The value of your 10-stamp “reward night” is the average of your 10 stamps — again, with credit card-earned stamps worth $110. So, if you didn’t book any rooms through Hotels.com and earned your 10 stamps only with the credit card, then your reward is worth $110. But if you have a mix of bookings and credit card stamps, your reward could be more or less than $110, depending on how expensive your bookings were, which affects the average of the 10 stamps.
Want a simpler credit card that earns rewards you can use for hotel bookings? Try a general travel card that earns a flat rate back on all spending and lets you use your rewards for multiple forms of travel, including hotels. For example, the earns 2 miles for every $1 spent, and you can redeem rewards for any hotel or flight.
With an annual fee of , you don’t expect a massive . But even still, some might be a little disappointed with this one.
The current bonus: (The reward night excludes taxes and fees, which you'll have to pay.)
To maximize this bonus, you'd need to find a room that costs exactly $125 a night. If it costs more, you'll owe the difference. If it costs less, you don't get back the difference. That’s less than you get with most other major hotel credit cards, even ones with no annual fee.
A running theme here: The card's bonus, like its rewards, is not so much a "free night," but more like a dollar credit to use at Hotels.com.
Granted, Hotels.com boasts listings of 500,000 properties in more than 200 countries. So if you’re not chasing elite status with a particular brand, the could help get you free or discounted reward nights across a wide variety of properties.
But unlike cards offering flexible rewards, the stamps you earn using this credit card are redeemable only for Hotels.com bookings. Plus, you can’t redeem the rewards you’ve earned until you earn 10 stamps.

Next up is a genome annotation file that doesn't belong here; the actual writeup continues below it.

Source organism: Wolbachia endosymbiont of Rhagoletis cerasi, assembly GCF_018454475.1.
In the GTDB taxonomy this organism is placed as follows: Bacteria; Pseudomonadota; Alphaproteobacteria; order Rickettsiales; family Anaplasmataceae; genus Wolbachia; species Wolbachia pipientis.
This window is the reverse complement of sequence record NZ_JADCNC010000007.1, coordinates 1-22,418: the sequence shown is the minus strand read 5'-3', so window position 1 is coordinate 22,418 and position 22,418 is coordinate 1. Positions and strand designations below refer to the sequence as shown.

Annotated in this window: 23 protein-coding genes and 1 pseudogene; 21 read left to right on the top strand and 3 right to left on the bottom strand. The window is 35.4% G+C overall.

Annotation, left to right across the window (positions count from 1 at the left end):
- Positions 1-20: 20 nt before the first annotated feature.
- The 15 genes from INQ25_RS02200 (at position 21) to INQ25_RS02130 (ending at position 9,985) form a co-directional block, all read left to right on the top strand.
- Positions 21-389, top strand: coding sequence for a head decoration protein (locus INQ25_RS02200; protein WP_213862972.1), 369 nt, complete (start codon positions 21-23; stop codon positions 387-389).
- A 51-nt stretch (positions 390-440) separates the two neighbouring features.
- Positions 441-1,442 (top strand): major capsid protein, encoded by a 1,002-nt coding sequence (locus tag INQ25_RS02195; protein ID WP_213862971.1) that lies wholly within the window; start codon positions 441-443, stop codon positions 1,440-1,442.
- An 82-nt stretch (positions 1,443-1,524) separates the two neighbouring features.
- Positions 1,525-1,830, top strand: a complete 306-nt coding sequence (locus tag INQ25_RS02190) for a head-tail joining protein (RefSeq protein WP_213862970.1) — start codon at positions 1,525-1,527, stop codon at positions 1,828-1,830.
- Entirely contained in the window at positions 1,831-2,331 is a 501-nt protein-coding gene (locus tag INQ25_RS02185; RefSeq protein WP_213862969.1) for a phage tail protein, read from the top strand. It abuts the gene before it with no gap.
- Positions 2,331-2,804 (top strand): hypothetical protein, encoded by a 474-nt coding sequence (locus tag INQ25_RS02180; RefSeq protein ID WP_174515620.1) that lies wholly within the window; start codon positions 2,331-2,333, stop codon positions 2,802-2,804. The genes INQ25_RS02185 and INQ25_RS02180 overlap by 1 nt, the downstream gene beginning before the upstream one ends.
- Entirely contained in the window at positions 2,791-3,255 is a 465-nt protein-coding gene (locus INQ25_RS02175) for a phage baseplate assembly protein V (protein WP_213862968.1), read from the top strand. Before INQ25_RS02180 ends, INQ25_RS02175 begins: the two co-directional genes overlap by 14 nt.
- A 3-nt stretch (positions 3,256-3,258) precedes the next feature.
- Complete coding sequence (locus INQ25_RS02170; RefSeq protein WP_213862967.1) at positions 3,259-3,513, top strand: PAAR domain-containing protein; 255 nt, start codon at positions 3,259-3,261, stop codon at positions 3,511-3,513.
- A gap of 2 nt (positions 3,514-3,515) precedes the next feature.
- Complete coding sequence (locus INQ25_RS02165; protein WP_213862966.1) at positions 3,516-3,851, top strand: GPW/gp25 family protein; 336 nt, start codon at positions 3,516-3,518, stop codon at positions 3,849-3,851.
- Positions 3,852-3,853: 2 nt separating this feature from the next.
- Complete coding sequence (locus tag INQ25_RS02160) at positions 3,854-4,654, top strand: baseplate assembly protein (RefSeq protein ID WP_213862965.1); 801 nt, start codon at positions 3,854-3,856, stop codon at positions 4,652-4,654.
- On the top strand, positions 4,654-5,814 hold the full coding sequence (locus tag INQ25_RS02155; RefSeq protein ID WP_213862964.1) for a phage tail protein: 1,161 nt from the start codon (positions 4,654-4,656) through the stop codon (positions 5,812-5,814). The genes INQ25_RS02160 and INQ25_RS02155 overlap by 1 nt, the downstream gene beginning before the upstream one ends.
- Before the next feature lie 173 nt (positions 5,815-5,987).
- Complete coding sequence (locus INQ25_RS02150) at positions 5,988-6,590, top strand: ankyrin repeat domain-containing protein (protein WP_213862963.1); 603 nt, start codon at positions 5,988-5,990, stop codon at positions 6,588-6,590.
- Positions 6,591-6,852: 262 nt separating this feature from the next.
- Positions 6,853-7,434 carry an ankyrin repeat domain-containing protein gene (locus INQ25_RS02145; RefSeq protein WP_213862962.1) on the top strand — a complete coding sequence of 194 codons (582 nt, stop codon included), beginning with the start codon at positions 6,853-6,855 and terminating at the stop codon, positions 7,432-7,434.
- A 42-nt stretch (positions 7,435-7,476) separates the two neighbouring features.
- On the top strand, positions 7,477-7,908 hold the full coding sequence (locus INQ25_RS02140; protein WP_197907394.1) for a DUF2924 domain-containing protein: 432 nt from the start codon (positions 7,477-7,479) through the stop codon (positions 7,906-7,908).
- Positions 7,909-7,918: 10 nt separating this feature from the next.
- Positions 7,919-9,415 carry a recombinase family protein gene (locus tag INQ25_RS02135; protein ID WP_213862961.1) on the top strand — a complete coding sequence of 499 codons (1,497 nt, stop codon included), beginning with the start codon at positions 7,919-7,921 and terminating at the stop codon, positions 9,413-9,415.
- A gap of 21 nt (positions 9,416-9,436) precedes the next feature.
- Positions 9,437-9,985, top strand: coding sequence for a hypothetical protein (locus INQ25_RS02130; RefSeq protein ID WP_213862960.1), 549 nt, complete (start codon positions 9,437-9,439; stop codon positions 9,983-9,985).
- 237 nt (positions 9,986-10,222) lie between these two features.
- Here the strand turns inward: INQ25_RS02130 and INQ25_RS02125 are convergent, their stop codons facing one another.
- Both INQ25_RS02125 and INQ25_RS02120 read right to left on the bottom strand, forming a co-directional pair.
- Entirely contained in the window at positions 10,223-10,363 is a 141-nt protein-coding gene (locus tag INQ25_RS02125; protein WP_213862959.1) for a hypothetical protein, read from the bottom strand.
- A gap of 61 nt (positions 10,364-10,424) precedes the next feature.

Also, it has no travel partners to transfer rewards to.
For more flexibility, consider the . It offers bonus rewards in several popular categories, including travel and dining. Those points can be transferred at a 1:1 ratio to several desirable hotel loyalty programs: Marriott, Hyatt and InterContinental Hotels Group (Holiday Inn, Staybridge, Crowne Plaza, among others).
It also comes with a great sign-up bonus: The annual fee is .
Many co-branded hotel cards come with a free anniversary night. While those cards typically come with an annual fee in the $100 range, using the free night can easily make up for the fee.
An example: The . With an annual fee of , it offers a Free Night Award (valued up to 35,000 points) every year after your account anniversary.
The rewards rate might be decent overall, but there’s no way to earn extra points, not even for Hotels.com bookings. Hotel cards typically offer bonus rewards for hotel bookings and often other spending, such as restaurant dining.
Rewards expire after 12 months of inactivity, meaning you didn’t earn a stamp or redeem a reward during that time. So make sure you spend at least $500 a year on the card to earn a stamp and reset the expiration date.
In the end, the is a way to earn credit for booking rooms on Hotels.com. Its rewards value for spending on the card is decent and would be a good addition for those already immersed in the Hotels.com loyalty program. But for most people, a co-branded card with a name like Marriott, Hilton or Hyatt might serve them better if they can commit to one hotel chain.
on Wells Fargo's website